Hercyn would entertain label offers if it made sense for us to do so. Labels can organize promotion and tours on levels than individual bands typically can’t. A label has people who know what they’re doing (hypothetically) and can ensure that a tour isn’t just a money drain playing to empty rooms or to help ensure the quality production for an album is available and that this gets to the ears of the crowds who would be most interested in the product you create. A label also allows a band to focus purely on the musical end without getting bogged down with all the external work that into the process of creating art.

So, with all that said, I would say that technically labels are not necessary but can be a great asset as a professional institution with the collective ability and skill to properly guide production and distribution of music.

What first attracted you to black metal and how does that initial inspiration translate into what you’re doing now with Hercyn? How have your thoughts on the genre changed/evolved over the years?

E. Wawiorko: Black metal is so primal. It’s an intense, emotional and passionate genre of metal. It’s a technically demanding style to play. It’s also a genre that gives a lot of room to experiment, even some of the early Norwegian bands, Ulver, Arcturus, Samael, experimented with black metal and mixing and blending genres. There was a certain freedom with black metal initially where it felt natural for us to blend our interest in progressive rock and metal with extreme metal. My thoughts haven’t changed. Black metal is as unique and amazing as ever. Just listen to: Lychgate from England, Mgla and Outre from Poland and all the French bands: Blut Aus Nord, Deathspell Omega, Aosoth and Svart Crown.

M. Toscarelli: Before Hercyn, I was involved with speed and thrash metal bands, some progressive rock groups, and improvisational groups for many years. I never played in a black metal band before, other than doing some of the techniques, blast beats and double bass. The other guys in Hercyn have opened my mind to new forms of music and artists that to this day, I can’t believe how these drummers keep going, and going!

M. DiCiancia: I think the general appeal of black metal is the room it allows for emotion to be conveyed in a minimalist manner. Chord choice is of utmost importance and how the chords you chose work together, this makes the difference between a droning depressive section of a song or a fast aggressive one. Drums play a role in this as well but even without them the tone is usually obvious. Once you have your progression, you can use the chords to create a wall of sound that conveys an ambient mood rather than a particular melodic or harmonic phrasing which takes more of the listener to appreciate. The simplicity of this approach increases the power of the soundscape as a whole and makes the passages about the emotional feel that one gets from the complete piece and less about the individual parts. In this simplicity is a sort of raw primitive nature that is so captivating for the genre. What I enjoy most about what Hercyn does compositionally is tastefully blending that primal sort of technique with the finer, more technical aspects of the progressive and melodic parts of our music. The blend is very exciting for me as a songwriter.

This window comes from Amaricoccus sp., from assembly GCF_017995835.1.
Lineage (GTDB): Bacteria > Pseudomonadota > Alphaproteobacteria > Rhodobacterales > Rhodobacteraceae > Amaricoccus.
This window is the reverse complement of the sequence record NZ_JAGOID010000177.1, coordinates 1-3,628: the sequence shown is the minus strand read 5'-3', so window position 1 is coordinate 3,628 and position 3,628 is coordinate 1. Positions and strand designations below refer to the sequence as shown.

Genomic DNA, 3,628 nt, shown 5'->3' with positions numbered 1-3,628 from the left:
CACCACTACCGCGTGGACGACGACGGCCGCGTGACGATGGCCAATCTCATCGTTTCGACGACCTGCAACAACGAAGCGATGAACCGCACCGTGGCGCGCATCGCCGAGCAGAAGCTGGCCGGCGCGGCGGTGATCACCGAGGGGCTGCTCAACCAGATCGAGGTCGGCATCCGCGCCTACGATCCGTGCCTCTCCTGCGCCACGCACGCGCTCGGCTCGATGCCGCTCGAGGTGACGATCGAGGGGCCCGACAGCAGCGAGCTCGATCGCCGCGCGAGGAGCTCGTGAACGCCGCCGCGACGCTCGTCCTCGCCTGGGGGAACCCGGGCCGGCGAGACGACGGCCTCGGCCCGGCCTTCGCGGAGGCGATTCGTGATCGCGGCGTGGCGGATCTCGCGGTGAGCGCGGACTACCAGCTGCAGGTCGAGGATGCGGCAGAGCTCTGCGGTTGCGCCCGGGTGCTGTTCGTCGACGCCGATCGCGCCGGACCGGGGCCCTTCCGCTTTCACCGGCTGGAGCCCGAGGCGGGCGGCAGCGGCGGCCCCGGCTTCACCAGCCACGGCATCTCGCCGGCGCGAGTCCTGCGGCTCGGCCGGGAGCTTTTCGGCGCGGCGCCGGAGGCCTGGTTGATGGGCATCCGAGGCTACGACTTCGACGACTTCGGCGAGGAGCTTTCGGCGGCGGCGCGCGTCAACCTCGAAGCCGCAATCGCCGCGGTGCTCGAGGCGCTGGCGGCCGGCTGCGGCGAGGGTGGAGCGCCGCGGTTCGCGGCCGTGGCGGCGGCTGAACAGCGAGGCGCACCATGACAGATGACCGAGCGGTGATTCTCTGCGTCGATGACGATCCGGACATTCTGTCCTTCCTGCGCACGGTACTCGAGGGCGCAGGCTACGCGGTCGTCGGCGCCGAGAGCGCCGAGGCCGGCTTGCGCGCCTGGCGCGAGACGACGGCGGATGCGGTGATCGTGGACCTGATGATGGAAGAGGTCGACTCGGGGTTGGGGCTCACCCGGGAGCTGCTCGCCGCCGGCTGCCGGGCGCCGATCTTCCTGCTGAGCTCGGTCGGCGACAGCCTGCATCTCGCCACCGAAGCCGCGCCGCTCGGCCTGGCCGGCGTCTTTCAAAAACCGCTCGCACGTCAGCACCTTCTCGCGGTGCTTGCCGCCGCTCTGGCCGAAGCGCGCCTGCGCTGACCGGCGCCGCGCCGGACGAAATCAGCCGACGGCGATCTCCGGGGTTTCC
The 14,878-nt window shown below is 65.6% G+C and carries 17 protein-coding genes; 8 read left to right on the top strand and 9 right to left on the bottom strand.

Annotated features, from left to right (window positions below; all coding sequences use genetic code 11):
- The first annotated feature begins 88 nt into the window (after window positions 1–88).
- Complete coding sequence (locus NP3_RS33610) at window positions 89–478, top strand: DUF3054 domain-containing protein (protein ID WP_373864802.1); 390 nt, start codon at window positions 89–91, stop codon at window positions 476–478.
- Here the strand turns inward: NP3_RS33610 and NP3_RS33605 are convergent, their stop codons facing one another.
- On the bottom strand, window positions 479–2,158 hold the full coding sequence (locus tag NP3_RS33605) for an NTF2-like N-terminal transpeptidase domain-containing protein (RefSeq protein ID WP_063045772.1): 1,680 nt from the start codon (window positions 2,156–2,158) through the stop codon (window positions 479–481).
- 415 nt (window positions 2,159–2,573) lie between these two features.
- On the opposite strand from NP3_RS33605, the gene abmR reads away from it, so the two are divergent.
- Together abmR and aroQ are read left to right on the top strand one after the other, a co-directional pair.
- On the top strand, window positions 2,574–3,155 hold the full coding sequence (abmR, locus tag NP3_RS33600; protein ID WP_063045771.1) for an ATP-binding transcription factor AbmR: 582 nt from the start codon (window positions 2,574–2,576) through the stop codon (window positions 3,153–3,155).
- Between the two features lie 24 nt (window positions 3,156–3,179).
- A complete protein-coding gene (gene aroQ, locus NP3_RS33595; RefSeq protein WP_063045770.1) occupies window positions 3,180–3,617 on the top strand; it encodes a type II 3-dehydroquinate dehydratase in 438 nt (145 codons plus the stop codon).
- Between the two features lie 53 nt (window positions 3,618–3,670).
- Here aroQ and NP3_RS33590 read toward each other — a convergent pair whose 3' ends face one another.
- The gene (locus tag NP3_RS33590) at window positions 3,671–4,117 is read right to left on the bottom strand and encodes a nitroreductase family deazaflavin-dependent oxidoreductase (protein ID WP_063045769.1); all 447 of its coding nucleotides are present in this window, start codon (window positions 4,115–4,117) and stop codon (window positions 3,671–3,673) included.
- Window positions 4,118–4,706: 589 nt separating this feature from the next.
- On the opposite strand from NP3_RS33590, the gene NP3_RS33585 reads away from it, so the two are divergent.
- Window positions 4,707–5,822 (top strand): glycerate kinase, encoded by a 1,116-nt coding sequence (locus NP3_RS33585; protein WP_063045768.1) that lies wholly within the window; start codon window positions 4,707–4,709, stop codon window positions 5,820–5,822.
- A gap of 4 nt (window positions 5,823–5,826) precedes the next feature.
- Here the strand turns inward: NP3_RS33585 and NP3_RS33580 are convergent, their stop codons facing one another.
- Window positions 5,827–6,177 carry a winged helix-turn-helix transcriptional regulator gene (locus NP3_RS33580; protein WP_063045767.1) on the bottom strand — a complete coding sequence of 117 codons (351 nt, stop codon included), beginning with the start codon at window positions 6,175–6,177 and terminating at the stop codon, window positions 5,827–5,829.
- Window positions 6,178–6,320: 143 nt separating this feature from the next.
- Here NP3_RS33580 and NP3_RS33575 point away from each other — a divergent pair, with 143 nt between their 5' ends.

Will you be playing any live shows in support of Dust and Ages?

E. Wawiorko: Hercyn just played a wonderful sold out show with Negura Bunget in Brooklyn. We are playing Shadow Woods Metal fest on September 26th. A very unique open air metal fest taking place in the forests of White Hall Maryland (http://shadowwoodsmetalfest.com) And our first hometown show in over a year, September 27th at the Funhouse in Jersey City.

What are you currently listening to? Do you have any recommendations for IG readers?

E. Wawiorko: Listen to Organ Dealer! They just released the best death/grind album of the decade, Visceral Infection.

M. Toscarelli: I second that notion of listening to Organ Dealer. This band is beyond furious.

M. DiCiancia: On the metal spectrum I’m currently listening to Primordial’s “Where Greater Men Have Fallen” and Altar of Plagues’ “Mammal” almost entirely back and forth one to the other. Another album I’m enjoying lately is Winterfylleth’s ‘The Ghost of Heritage’. Outside of metal, I’ve been listening to REM’s “Reckoning”, “The Fairy Queen” by Purcell, Julian Bream playing anything of Dowland’s, of course O’Carolan and Ennis on the harp and pipes respectively, I mentioned Ó Domhnaill above, and perhaps most importantly Jethro Tull’s “Songs from the Wood”.

T. Stanziano: I’ve been listening to Stormlord’s “Mare Nostrum” album a lot recently. As for a recommendation for IG readers, definitely check out Thy Catafalque. The 2011 album “Rengeteg” is phenomenal.

Are there any final thoughts you’d like to add?

Our debut album, Dust and Ages, comes out September 11th. You can pre-order it here, or find it on all the big sites, Amazon, iTunes, etc.

Thanks for the interview, and for all the support and interest in Hercyn!

https://hercyn.bandcamp.com